It has superior thermal and electrical conductivities that increase the energy efficiency of countless energy-driven systems that rely on electric motors and transformers.

As a result, it is used in renewable energy systems to generate power from solar, hydro, thermal and wind energy across the world.

In an issue paper from the Organisation for Economic Co-operation and Development (OECD), Dr. Mike Holland outlines that it is the lack of well-regulated jurisdictions that are the cause for the negative impacts of copper mining.

He outlines that for copper oxide ores, the copper is leached with sulphuric acid. The resulting copper sulphate solution is then stripped of copper via a solvent extraction and electrowinning (SX-EW) plant and the acid returned to the process.

However, if this is not properly regulated, substantial amounts of contamination of land and waterways can occur.

For example, in Peru, the La Oroya copper project was linked to significant contamination with arsenic, cadmium, and lead. Remediation works have been carried out, but their success is unknown.

In addition, in 2014, the Buenavista copper mine in Mexico released sulphuric acid into a 40 mile stretch of the Sonora River, impacting the drinking water and agriculture supply for 20,000 people.

In 2015, mine operators of the Konkola copper mine in Zambia were sued by local residents with respect to contamination of drinking water supplies and of agricultural land. An estimated 93 000 tonnes of industrial waste are generated in the area annually, with the mine regarded as the major polluter.

There is also a high risk where informal processing is conducted, with a particular concern over the dismantling and processing of e-waste, including the burning of insulation from wires. The emissions released can include lead and dioxins, which may affect the workers in the mines.


Polysilicon is a high-quality form of silicon that is an essential material component in the solar photovoltaic (PV) manufacturing industry. Thanks to its low heat tolerance and semiconductor properties, along with the ability to allow for a high-power density, it is the primary material and foundation building block for silicon-based solar panels.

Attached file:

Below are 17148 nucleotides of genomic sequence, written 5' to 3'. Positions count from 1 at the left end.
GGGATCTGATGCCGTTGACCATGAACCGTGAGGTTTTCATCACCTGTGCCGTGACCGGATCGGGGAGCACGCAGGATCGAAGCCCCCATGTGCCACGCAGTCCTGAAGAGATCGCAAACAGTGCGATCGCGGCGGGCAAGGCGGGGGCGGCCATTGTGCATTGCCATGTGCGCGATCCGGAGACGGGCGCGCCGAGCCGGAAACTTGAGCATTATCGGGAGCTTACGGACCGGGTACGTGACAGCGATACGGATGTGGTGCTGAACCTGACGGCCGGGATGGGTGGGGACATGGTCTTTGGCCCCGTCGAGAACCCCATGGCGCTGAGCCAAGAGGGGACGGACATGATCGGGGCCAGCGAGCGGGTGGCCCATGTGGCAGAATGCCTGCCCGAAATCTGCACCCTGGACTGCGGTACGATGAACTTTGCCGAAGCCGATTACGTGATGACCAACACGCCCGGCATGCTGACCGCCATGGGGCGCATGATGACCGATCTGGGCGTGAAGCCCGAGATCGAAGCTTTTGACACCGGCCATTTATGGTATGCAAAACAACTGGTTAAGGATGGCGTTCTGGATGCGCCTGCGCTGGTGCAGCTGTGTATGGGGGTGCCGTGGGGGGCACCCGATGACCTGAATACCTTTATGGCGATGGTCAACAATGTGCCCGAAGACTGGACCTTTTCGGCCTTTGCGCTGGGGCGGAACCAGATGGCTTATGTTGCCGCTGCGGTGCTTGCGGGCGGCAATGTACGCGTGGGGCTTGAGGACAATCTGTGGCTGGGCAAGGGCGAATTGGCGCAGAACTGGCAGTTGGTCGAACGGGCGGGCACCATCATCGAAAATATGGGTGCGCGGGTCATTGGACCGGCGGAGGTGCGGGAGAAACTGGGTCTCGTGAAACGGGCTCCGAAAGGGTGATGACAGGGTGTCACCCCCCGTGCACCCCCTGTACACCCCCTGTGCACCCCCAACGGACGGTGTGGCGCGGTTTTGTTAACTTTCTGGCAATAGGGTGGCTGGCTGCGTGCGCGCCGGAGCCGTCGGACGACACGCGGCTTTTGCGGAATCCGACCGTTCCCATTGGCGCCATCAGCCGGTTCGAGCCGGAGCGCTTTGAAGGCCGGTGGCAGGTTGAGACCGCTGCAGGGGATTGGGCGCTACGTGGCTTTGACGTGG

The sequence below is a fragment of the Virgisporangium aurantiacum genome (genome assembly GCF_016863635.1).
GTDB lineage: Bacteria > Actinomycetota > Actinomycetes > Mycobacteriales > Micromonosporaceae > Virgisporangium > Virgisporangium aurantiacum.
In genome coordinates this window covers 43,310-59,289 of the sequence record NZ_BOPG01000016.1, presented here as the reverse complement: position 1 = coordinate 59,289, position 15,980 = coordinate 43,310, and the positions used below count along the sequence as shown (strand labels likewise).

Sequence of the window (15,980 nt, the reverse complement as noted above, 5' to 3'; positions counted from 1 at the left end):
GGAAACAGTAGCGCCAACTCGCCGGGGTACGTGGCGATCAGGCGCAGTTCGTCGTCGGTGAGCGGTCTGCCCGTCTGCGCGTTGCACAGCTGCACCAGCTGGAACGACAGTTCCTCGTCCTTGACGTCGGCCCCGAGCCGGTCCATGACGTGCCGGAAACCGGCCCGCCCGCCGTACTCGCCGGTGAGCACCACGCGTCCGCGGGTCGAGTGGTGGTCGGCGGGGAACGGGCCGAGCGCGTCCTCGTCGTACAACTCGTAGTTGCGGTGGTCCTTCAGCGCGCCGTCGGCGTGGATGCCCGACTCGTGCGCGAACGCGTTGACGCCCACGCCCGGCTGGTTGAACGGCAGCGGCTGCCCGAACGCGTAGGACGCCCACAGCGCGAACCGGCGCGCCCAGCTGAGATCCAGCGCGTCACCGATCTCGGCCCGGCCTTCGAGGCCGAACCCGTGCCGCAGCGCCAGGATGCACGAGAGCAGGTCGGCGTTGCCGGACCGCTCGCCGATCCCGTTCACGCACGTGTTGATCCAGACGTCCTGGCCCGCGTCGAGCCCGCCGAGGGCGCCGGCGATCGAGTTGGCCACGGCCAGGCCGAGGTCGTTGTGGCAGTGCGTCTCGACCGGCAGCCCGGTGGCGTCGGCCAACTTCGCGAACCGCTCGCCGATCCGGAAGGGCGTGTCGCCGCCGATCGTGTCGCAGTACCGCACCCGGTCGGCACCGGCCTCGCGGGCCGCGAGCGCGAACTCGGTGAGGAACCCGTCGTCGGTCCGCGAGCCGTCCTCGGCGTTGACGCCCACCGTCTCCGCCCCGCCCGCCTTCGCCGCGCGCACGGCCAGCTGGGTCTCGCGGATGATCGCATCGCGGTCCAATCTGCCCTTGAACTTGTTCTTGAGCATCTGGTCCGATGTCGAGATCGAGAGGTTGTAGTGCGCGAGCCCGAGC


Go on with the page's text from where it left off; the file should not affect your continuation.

However, if not regulated properly, the production process can create a range of toxic substances and gases.

Currently, China controls approximately 80% of the global polysilicon production, and the lack of strict regulation has resulted in multiple explosions and leakages from polysilicon factories.

In addition to this, polysilicon production has been linked to child labour.

 A few weeks ago, at the Conservative Political Action (CPAC) conference in Sydney, Environmentalist Michael Shellenberger stated, “the reason the Chinese were able to make solar panels so cheaply is because they use Uyghur Muslims that are housed in concentration camps.”

BBC reports that human rights groups estimate that more than a million Uyghurs have been detained in internment camps in the Xinjiang region of China.

U.S. House of Representatives, and other Republicans on the House Oversight Committee, also raised concerns about the situation.

“If we are not vigilant in our efforts to ensure that no solar panels or components made with slave labour are being purchased with federal dollars from FEMA or other U.S. agencies and used on similar solar projects, it is possible the United States could be directly funding the genocide and abuse occurring in China’s Xinjiang region,” the letter said.


The past 18-24 months have seen governments all over the world rush to aid the renewable sector – such as providing assistance for wind turbines, EV battery, hydropower, and solar panels. In doing so, jurisdictions are aiming to achieve net-zero emissions, as they are shifting from ‘dirty’ fossil fuels.

However, it is important to note that although the end product delivers clean results and aids this movement, the processing, mining, and production of the essential components of the make-up of such devices are often harmful to the surrounding ecosystems and humanity.

The main driver of these problems is that many of these materials are processed and manufactured cheaply in China or less developed countries, where rules surrounding human rights and the waste by-products from chemical processing tend to be more loosely regulated.

The U.S. and Europe have made it clear they want to shift from China.

In August, the U.S. passed a $1 trillion infrastructure bill, which looks to provide copious amounts of funding to all players in the EV supply chain, to incentivise the onshoring of renewable energy production.

Then, just last week, the Biden-Harris Administration, a part of the Infrastructure Bill, through the Department of Energy (DOE) revealed that a list of 20 companies operating in the U.S. EV supply chain were awarded with grant packages totalling US$2.8 billion.

The EU last month announced a legislative proposal of the Critical Raw Material Act, aimed at ensuring more resilient supply chains, whilst also reducing its dependency on China for the production of raw materials.

As more jurisdictions begin shifting operations from China and less developed nations, there should be a commensurate reduction in the ESG issues regarding the mining, processing, production and waste of these materials.

About Peter Milios

Peter Milios is a recent graduate from the University of Technology - majoring in Finance and Accounting. Peter is currently working under equity research analyst Di Brookman for Corporate Connect Research.